European Union's Nobel Win Raises Eyebrows

Oct 12, 2012

Robert Siegel talks to Michael Leigh, senior adviser to German Marshall Fund in Brussels. They discuss how the European Union was formed to prevent another war in Europe. The Nobel committee in Oslo named the EU the winner of the 2012 Nobel Peace Prize.

Audie Cornish talks with David S. Cohen, Treasury Department Under Secretary for Terrorism and Financial Intelligence, for more about the gang MS-13's new designation as a transnational criminal organization.

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ROBERT SIEGEL, HOST:

From NPR News, this is ALL THINGS CONSIDERED. I'm Robert Siegel.

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And I'm Audie Cornish. In a cemetery in Beirut, Lebanon, new graves are appearing more frequently than usual. This isn't just any cemetery. It's where the martyrs of Hezbollah are buried. The Shiite militant group is backed by the governments of Iran and Syria. While it's not clear where these latest martyrs were killed, members of Syria's opposition accuse the group of sending fighters into their country to help its embattled government.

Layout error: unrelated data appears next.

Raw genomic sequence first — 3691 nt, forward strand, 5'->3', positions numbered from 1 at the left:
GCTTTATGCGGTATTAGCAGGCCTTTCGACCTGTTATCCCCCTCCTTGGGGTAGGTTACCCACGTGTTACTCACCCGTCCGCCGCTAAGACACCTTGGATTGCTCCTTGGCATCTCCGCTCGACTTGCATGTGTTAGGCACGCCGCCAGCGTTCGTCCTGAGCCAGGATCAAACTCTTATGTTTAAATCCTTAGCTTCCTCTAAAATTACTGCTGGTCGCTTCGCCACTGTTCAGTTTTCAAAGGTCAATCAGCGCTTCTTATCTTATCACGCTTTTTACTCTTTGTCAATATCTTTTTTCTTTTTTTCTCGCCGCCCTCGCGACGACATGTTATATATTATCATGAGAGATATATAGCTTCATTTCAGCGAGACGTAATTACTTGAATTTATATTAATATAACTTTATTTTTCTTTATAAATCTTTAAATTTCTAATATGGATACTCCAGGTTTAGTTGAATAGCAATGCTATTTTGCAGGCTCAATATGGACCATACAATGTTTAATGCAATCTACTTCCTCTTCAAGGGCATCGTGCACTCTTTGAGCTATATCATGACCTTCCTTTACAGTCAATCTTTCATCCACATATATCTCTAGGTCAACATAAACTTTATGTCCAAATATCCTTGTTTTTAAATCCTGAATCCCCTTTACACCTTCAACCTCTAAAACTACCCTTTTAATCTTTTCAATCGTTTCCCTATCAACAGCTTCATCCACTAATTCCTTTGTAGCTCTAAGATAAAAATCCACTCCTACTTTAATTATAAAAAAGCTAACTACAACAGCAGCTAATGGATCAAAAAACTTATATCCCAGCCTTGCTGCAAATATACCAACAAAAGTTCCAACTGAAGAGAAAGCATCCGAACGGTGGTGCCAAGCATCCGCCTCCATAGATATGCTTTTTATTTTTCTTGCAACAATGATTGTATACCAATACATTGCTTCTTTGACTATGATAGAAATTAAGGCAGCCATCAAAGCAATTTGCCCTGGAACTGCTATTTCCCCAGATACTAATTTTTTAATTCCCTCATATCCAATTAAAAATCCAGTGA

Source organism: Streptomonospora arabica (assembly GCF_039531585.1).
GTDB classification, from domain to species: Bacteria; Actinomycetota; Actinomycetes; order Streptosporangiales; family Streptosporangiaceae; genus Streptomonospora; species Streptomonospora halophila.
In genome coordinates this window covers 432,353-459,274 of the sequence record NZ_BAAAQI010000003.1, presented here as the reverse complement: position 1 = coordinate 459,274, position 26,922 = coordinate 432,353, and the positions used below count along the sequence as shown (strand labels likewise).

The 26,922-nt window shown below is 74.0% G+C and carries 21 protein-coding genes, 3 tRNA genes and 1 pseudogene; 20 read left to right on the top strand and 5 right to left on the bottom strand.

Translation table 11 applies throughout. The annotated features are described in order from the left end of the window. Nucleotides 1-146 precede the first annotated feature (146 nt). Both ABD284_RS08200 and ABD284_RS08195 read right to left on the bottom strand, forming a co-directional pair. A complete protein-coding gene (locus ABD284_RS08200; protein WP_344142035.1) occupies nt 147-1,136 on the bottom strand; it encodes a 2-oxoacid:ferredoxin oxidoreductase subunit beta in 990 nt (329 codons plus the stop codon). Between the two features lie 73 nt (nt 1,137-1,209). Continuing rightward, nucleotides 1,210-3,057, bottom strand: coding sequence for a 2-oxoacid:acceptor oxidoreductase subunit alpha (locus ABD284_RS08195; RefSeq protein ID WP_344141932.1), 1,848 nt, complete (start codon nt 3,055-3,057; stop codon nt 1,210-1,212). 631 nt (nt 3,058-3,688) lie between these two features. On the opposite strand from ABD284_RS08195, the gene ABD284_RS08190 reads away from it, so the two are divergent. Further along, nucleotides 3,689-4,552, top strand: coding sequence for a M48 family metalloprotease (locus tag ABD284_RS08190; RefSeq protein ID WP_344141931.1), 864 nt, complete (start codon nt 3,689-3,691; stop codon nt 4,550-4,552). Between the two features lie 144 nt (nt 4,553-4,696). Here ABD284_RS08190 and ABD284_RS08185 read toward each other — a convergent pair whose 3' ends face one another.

When the Soviet Union splintered two decades ago, one of the biggest U.S. worries was how to ensure that the vast Soviet arsenal of nuclear weapons was kept secure.

The American response was the Cooperative Threat Reduction program of 1992. The U.S. provided money and expertise to lock down and track weapons of mass destruction and make sure they stayed out of the hands of rogue regimes or terrorists.

The program has been hailed as a great success, with thousands of Soviet nuclear weapons dismantled over the years.

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This morning, the Norwegian Nobel Committee announced the winner of the 2012 Nobel Peace Prize and they chose the European Union.

THORBJORN JAGLAND: The European Union is currently undergoing grave economic difficulties and (unintelligible) social unrest. The Norwegian Nobel Committee wishes to focus on what it sees as the EU's most important result, the successful struggle for peace and reconciliation and for democracy and human rights.

Nerds, rejoice! It's Nobel season — the Oscars for lab rats, peacemakers and cognoscenti alike. Every fall, big thinkers around the world wait for a middle-of-the-night phone call from Sweden, dreaming of what they might do with the $1.2 million prize.

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RENEE MONTAGNE, HOST:

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Like other hunter-gatherers of Central Africa who've been cast out of their jungle homes, when the Batwa forest people of southwest Uganda lost their forest, they lost their identity.

The Batwa were evicted from their rain forest kingdom in 1991, when two neighboring national parks, Mgahinga and Bwindi, were created to protect shrinking habitat for the endangered mountain gorilla.